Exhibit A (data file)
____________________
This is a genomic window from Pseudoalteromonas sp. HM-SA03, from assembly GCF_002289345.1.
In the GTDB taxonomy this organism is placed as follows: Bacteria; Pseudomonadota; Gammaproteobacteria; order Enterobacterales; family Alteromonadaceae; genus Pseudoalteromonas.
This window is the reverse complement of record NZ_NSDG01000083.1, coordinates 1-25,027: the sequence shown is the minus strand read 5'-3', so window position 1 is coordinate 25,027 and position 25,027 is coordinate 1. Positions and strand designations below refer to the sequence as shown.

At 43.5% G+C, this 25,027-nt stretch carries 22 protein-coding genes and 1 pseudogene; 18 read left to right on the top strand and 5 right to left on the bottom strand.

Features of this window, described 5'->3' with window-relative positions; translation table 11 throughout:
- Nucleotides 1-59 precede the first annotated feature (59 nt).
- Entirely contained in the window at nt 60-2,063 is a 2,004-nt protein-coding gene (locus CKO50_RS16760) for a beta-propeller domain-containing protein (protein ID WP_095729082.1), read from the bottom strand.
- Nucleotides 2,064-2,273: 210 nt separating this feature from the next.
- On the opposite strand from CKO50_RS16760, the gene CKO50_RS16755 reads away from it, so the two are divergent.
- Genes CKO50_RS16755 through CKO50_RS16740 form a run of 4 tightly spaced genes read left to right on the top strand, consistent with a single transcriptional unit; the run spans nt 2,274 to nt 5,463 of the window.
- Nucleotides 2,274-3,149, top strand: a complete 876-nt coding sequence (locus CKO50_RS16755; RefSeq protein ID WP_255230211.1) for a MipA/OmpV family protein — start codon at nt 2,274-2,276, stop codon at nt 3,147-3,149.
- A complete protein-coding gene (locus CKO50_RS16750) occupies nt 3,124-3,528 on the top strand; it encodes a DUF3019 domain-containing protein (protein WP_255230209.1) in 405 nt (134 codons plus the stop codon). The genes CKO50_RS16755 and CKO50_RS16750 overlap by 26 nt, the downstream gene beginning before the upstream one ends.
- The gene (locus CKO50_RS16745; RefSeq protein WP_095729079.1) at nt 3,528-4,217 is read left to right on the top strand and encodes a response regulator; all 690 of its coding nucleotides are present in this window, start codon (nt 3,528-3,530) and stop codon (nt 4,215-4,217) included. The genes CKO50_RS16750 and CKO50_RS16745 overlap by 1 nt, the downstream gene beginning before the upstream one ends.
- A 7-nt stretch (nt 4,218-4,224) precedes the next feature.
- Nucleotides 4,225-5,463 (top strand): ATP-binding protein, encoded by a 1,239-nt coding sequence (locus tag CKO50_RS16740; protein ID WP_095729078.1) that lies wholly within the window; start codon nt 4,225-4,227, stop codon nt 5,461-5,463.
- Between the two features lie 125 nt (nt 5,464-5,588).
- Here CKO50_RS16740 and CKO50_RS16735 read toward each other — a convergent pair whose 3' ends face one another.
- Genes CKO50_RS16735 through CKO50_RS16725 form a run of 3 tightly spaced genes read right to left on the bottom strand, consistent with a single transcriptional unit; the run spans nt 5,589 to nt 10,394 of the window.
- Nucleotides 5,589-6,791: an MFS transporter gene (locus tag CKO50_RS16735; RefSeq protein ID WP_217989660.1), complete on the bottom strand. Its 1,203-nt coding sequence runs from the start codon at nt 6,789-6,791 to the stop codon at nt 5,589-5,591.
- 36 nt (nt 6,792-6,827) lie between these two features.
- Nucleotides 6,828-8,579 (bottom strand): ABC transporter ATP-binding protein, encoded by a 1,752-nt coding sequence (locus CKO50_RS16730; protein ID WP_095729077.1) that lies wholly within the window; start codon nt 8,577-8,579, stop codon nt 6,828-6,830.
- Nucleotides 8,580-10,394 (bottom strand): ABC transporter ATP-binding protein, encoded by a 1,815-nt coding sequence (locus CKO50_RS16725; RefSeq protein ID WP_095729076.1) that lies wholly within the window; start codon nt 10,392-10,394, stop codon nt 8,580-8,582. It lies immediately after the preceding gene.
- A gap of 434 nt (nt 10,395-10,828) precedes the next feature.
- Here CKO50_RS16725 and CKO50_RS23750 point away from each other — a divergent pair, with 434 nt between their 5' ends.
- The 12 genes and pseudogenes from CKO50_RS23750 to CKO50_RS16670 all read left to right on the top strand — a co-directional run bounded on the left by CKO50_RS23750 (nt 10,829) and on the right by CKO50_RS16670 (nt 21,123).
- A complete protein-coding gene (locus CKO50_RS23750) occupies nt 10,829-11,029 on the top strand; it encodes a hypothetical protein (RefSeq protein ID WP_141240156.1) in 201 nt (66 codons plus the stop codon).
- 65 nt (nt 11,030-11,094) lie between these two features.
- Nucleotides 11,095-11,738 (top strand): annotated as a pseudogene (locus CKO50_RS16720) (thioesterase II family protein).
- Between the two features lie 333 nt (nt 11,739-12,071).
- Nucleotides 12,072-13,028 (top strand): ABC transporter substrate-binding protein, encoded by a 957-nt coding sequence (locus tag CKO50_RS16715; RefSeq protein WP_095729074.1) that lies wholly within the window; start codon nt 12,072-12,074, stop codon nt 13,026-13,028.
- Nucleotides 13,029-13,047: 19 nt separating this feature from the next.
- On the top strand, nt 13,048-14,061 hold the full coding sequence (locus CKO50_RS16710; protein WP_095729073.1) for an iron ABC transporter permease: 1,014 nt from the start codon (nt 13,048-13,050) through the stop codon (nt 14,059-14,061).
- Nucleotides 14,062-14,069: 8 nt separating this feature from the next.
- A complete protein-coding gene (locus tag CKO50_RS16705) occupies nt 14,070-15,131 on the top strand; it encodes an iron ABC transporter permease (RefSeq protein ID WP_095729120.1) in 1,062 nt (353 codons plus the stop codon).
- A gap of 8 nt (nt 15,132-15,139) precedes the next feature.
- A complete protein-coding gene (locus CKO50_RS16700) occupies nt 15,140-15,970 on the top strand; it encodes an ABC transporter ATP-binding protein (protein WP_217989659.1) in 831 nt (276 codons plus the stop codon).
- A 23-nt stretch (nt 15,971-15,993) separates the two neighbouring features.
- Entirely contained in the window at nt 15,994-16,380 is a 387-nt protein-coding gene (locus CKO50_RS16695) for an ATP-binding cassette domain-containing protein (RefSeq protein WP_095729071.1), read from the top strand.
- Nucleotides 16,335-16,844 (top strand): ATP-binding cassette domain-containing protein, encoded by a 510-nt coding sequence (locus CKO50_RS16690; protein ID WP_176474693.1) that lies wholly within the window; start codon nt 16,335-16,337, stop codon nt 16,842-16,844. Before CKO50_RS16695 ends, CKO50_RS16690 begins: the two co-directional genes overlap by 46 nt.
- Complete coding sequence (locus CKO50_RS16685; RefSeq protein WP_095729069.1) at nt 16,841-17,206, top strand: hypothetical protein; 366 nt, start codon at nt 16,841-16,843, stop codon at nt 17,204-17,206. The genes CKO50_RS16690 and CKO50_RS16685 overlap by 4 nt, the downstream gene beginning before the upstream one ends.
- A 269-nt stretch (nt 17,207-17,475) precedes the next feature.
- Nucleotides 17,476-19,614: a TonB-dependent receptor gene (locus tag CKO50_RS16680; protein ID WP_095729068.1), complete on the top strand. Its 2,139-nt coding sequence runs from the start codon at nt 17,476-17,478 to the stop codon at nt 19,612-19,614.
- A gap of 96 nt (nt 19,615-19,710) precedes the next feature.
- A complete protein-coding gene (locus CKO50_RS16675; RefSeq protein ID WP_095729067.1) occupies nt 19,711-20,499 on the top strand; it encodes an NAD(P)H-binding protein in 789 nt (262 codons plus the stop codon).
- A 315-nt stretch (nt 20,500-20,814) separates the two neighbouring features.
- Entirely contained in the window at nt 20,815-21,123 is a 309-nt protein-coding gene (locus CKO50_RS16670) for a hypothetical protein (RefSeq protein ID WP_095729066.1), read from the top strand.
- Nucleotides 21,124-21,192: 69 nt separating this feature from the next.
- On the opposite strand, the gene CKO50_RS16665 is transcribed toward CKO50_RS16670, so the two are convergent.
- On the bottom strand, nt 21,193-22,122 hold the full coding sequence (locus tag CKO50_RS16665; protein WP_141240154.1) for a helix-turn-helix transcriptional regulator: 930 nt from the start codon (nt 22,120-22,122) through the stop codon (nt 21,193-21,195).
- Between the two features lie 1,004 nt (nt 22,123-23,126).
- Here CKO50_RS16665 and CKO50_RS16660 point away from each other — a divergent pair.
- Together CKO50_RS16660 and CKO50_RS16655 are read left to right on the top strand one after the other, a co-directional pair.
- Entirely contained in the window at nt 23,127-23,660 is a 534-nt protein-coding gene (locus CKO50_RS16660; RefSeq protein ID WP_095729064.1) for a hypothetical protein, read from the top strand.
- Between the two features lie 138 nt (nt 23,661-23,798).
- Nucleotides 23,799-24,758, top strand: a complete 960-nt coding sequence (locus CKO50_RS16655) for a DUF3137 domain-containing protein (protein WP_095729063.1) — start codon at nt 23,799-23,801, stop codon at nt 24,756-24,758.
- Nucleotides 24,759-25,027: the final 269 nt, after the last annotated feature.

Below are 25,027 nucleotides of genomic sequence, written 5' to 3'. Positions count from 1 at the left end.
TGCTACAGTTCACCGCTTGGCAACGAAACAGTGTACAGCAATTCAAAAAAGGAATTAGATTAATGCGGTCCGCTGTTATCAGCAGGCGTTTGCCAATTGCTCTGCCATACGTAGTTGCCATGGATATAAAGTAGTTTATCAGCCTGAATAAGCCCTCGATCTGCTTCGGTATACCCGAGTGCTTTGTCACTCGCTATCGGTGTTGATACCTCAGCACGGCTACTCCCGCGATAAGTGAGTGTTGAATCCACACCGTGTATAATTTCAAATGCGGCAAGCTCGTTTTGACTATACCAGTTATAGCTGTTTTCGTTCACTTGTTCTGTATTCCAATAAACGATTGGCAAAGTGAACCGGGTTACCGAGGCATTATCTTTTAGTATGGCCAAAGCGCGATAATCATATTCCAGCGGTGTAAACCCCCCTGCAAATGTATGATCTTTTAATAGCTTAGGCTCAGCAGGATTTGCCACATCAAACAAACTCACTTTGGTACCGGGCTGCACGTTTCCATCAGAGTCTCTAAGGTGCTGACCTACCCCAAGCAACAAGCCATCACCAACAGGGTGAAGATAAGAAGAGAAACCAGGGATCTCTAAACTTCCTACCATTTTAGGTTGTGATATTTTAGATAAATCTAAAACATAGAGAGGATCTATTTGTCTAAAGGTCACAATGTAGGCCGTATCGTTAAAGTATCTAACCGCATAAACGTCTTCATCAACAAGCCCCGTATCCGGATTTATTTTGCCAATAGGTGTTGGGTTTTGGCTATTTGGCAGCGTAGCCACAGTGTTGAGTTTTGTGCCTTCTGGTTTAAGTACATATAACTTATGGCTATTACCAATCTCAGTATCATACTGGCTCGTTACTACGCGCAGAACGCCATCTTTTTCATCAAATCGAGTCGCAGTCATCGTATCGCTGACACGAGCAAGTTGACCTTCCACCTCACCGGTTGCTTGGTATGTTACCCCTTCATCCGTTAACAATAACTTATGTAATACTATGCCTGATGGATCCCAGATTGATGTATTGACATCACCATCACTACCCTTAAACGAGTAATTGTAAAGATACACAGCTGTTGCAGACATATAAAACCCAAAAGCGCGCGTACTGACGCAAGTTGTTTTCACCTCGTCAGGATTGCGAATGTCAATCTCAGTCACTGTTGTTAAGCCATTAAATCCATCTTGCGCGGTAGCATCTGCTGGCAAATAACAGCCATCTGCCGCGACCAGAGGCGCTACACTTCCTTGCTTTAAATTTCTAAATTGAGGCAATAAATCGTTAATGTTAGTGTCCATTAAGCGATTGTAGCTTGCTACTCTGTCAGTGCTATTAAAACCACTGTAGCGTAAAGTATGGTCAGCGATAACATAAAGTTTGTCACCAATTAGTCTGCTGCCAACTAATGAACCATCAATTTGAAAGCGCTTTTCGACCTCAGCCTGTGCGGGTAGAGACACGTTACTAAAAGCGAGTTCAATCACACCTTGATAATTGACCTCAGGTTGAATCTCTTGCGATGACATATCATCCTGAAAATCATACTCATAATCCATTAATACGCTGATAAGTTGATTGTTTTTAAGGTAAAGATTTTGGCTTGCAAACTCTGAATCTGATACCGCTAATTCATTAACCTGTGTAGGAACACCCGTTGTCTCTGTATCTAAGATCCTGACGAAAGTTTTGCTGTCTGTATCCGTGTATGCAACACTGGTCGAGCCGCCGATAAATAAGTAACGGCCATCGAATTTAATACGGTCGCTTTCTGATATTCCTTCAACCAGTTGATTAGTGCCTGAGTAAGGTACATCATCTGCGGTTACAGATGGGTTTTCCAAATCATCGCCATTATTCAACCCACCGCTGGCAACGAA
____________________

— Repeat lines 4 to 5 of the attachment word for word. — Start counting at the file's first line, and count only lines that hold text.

At 43.5% G+C, this 25,027-nt stretch carries 22 protein-coding genes and 1 pseudogene; 18 read left to right on the top strand and 5 right to left on the bottom strand.

Features of this window, described 5'->3' with window-relative positions; translation table 11 throughout: